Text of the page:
The increasing popularity of connected devices in recent years has led manufacturers to put a greater emphasis on security, finding themselves in need of robust designs that would protect their users. From these requirements emerged the ARM TrustZone, a system-wide hardware isolation technology. It introduces a trusted Secure World that can process code and data while ensuring their integrity and confidentiality. This Secure World can also watch over the user-controlled (and therefore untrusted) Normal World to verify its integrity, similarly to the mechanism implemented in Samsung's TIMA. It can also access hardware peripherals, such as keyboards, screens or cryptoprocessors, in a secure and isolated manner to create trusted UIs, implement DRMs, etc. All the sensitive data and the critical interruptions are directly handled by the Secure World without ever passing through the Normal World.
During this practical three-day training, attendees will be introduced to the ARM TrustZone technology, the related problematics and how they can be answered using both hardware and software components using Samsung's TrustZone to illustrate the course. Once the OS running in the Trusted Execution Environment, or TEE-OS for short, has been extracted by the trainees on Samsung’s Exynos based Android platforms, they will be reverse-engineered to list the entry points, the differences with other TEE-OSs, the communication mechanisms, etc. The course will then focus on how to extract, reverse-engineer and communicate with trusted applications and secure drivers. Ultimately, the main objective of the training is for the attendees to get arbitrary code execution in the secure OS on Exynos by exploiting multiple, now-fixed, vulnerabilities in different components (Trustlets, Secure Driver and TEE-OS). The course ends by providing different tips to go further and presents some post-exploitation ideas.
The training is optimally suited for:
This training introduces and details ARM TrustZone technologies through presentations and practical exercises on Samsung’s implementation. No pre-requisite in terms of knowledge on ARM TrustZone is needed for this course. At the end of the training, the participants will have gained a solid understanding of the underlying mechanisms used in popular ARM TrustZone implementations as well as developed tools and insights to perform reverse engineering, vulnerability research and exploitation efficiently. The main objective of this training is to gain code execution in EL3 by exploiting, now fixed, vulnerabilities found in a Trusted Application, a Secure Driver and the TEE-OS on certain past Android versions available for the Samsung Galaxy S6/S7 models. The different steps leading up to this objective are described in the agenda.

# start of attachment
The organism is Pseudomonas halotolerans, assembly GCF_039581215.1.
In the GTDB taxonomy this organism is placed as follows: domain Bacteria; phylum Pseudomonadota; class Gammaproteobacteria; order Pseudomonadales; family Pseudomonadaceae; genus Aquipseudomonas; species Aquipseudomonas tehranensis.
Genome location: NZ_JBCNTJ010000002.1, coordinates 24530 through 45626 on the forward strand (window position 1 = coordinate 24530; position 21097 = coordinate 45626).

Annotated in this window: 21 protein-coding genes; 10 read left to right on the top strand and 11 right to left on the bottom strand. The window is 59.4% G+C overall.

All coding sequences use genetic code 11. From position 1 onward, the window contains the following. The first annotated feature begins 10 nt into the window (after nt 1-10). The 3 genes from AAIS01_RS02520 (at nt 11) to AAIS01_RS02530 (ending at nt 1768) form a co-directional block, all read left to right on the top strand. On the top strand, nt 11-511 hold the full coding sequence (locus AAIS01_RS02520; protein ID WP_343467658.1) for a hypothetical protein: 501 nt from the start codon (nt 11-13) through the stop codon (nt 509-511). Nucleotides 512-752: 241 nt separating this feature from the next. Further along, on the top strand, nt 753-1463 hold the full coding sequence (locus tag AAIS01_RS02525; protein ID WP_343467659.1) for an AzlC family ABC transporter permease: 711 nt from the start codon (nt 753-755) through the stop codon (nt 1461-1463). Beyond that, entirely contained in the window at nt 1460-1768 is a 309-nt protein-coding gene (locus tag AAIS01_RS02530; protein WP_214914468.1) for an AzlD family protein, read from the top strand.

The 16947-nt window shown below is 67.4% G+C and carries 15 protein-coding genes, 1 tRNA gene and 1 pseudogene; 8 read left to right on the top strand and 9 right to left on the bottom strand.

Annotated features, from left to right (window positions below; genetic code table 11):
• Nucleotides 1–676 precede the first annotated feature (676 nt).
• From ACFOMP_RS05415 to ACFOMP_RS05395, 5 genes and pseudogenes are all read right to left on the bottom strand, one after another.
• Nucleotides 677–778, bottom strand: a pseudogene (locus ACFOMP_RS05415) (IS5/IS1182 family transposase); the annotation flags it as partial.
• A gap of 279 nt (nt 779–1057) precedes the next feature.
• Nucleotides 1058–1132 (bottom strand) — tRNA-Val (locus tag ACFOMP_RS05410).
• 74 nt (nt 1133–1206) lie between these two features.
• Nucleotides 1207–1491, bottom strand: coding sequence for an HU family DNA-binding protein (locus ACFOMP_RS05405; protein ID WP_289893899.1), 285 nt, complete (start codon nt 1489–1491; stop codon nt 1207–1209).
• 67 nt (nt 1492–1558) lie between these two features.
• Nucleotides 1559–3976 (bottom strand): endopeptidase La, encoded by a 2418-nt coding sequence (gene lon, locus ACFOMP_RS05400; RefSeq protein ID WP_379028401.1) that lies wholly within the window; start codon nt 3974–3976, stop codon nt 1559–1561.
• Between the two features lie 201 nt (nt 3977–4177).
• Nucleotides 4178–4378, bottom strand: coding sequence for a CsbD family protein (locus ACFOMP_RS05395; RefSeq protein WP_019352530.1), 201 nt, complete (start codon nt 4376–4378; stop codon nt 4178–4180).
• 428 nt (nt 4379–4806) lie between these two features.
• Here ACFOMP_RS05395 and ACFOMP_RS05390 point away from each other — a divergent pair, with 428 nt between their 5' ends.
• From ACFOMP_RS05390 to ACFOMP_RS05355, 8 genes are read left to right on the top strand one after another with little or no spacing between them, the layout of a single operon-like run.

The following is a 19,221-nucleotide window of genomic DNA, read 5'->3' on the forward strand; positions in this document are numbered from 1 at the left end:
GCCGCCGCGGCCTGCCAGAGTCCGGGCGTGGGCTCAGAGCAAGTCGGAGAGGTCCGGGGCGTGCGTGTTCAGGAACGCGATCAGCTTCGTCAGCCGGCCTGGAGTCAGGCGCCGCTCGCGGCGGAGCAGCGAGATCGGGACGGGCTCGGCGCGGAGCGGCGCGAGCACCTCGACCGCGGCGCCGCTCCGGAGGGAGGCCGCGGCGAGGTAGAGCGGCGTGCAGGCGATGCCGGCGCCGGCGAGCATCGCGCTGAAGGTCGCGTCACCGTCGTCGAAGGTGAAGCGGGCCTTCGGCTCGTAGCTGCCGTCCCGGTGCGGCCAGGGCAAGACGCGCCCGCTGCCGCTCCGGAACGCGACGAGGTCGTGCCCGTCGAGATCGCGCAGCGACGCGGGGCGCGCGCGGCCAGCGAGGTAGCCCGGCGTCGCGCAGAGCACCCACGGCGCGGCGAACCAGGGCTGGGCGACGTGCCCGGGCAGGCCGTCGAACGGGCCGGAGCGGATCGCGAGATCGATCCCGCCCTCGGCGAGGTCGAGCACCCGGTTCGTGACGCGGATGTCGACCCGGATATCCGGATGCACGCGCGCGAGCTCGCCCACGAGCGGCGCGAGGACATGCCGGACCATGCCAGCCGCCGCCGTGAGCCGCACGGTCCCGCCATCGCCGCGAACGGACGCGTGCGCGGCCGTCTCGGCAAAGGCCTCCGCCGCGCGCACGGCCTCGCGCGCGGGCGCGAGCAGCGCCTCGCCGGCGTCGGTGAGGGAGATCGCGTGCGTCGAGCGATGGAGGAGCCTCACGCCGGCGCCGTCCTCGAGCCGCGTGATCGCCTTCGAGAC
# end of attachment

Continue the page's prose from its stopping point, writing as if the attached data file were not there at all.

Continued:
Joffrey Guilbon is a Security Researcher previously working at Quarkslab on mobile and embedded systems. His work includes low-level systems, reverse engineering (on several targets such as operating systems, trusted execution environment components, secure boot implementations, bootroms, etc.), vulnerability research, binary exploitation, and tools development to ease things out. In his free time he enjoys participating in Capture The Flag (CTF) competitions and in open-source projects (IDArling for example).
Maxime Peterlin is a Security Researcher working in Quarkslab’s embedded & hardware team. His day-to-day work includes reverse engineering, studying low-level systems, vulnerability research, binary exploitation and tools development. Occasionally, he enjoys participating in Capture the Flag competitions and pursuing his research during his own time.
Romain Thomas is a Security Engineer working at Quarkslab on the development of new tools to assist security researchers. He is also interested in Android internal, (de)obfuscation and software protections. He previously contributed to the Triton project, a dynamic binary analysis framework.
Tom Czayka is a security researcher working at Quarkslab. He is interested in everything related to Android operating system, especially internals. He is keen on reverse engineering, instrumentation, fuzzing and low-level programming. As well, he is into developing tools which assist reverse engineers and make their work easier.